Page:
[Lldb-commits] [lldb] r281273 - This is the main part of a change to add breakpoint save and restore to lldb.

Zachary Turner via lldb-commits lldb-commits at lists.llvm.org
Mon Sep 12 18:03:48 PDT 2016

> Immediately, very little.  A small amount of performance, since comparing
> StringRefs is faster than comparing null terminated stings, since the
> length is stored with the string it can use memcmp instead of strcmp.
> From a big picture perspective, quite a lot IMO.  StringRef has numerous
> methods which are extremely useful and not easy to reproduce correctly.
> Also, If you do the comparison many times, you only pay for the length
> computation once.

Also, this email is so long that it's truncating in my email reader.  So
I'm not sure if the second part of my email went through.  It's possible
your reader is better than mine at handling large emails, but I'm copying
the answer to your second question below just in case you also didn't see

Thanks for the comments.
>   I don't see the benefit of using StringRef's to return all the key
names.  I'm generally only ever going to pass them to the StructuredData
API's, which makes them into StringRef's transparently on the way in.  How
would building StringRefs help here?

>   You also suggested changing a bunch of BreakpointOption API to return
StringRef's.  OTOH this CL just mechanically changed from m_options to
m_options_up, so changing the API was not part of the patches intent.  OTOH
most of these options (condition, thread name, etc) can take and return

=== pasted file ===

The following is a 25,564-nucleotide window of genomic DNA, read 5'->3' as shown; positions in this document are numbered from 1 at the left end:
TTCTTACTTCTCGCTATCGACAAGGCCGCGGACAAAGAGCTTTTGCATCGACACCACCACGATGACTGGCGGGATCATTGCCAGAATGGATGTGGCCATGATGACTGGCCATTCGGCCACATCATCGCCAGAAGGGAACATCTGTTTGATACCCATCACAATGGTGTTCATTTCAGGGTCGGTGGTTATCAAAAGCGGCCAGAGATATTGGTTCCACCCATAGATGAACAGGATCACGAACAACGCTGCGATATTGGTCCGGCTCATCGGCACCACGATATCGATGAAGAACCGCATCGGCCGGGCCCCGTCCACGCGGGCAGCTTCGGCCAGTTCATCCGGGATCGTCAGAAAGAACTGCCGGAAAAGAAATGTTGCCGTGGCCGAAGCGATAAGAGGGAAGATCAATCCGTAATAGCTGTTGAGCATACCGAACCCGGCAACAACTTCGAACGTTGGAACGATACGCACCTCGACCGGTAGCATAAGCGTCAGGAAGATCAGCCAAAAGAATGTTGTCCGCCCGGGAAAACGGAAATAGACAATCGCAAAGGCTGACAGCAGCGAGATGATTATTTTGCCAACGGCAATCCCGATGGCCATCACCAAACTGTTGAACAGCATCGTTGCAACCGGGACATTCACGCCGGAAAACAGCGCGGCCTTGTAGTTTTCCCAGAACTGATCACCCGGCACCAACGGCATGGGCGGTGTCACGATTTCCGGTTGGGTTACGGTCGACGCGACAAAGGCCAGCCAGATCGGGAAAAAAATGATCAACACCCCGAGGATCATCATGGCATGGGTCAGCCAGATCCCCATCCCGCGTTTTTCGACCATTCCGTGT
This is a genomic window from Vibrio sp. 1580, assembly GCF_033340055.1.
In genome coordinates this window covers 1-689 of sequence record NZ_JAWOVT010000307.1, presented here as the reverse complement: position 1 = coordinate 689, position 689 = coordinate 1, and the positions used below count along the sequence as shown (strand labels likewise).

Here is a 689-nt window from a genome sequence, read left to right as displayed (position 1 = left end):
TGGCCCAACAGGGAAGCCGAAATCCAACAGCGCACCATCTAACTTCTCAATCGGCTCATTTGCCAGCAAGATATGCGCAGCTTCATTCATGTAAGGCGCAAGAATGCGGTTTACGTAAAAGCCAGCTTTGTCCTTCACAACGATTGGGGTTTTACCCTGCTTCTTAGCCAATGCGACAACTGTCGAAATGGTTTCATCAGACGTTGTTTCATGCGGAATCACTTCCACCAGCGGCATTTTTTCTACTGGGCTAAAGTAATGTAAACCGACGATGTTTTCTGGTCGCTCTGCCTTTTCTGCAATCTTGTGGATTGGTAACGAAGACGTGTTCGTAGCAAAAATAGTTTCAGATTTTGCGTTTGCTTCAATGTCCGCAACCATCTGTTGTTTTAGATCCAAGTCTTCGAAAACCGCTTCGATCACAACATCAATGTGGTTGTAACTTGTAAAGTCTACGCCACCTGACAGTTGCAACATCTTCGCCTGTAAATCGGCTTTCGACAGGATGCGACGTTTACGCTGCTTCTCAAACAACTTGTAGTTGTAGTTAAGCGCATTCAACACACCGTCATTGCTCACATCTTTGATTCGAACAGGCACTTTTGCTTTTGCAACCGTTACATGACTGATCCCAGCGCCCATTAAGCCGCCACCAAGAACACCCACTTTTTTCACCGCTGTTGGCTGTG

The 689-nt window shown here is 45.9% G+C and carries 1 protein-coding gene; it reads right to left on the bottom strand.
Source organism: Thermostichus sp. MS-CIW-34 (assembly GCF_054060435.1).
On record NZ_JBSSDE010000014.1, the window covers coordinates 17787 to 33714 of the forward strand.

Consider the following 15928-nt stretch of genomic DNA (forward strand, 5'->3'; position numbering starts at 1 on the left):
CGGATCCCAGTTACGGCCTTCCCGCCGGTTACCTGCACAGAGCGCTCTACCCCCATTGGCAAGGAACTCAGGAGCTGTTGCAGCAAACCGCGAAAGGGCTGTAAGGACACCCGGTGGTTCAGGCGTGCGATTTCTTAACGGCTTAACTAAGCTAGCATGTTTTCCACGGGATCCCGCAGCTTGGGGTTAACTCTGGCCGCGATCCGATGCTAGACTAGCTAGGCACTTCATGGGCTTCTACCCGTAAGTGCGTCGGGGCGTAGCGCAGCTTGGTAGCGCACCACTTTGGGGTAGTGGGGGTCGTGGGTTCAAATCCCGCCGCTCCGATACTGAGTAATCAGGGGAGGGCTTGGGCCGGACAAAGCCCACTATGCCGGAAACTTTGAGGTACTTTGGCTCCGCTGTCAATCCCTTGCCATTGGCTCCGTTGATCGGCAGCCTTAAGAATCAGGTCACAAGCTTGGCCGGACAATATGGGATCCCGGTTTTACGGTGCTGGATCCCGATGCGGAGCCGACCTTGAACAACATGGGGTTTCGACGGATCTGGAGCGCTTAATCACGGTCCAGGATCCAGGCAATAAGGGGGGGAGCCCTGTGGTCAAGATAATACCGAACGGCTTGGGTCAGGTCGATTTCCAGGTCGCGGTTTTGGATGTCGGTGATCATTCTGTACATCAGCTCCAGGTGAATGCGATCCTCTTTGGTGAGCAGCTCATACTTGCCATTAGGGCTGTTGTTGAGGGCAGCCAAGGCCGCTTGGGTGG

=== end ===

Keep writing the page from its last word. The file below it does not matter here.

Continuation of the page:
NULL strings.  I didn't think StringRef's handled null strings well, was I
wrong about that?  And again, what would I gain by making these
StringRef's?  I'm just going to stash them away in some storage the object
owns, and I'm not going to ever share the storage with the caller.  So
least common denominator (const char *) seems a better choice here.  If the
caller wants a StringRef they are welcome to make one.

Right, but making the StringRef incurs a length computation.  That's not
something you want to do over and over.  It's guaranteed someone somewhere
is going to compute the length, so it's better to do it once upfront, and
allow everyone else to never have to do it again.

On the other hand, using a StringRef gives you many advantages.  Unless you
know every possible way in which these strings will ever be used, who knows
what someone might want to do with it?  What if someone wants to take one
of these strings, check if some other string starts with it, and chop it
off if so?  You could either write:

if (strncmp(GetName(), str.c_str(), strlen(GetName()) == 0)
    str2 = str.substr(strlen(GetName()));

which there's a good chance will be either wrong or suboptimal, or you
could write:


which is both easier to understand, obviously correct, and optimal from a
performance standpoint.

const char* should almost never be used for anything unless you absolutely
must interface with a C-api for which there is no good equivalent on
StringRef (very rare).

Since we currently use const char* in many places, this sometimes makies
interfacing difficult, but as more common classes move to StringRef, this
will go away and almost all code will become faster and easier to

You are right that StringRefs don't handle null strings, but they do handle
empty strings, and it's not common that empty and null need to be treated
as distinct values.
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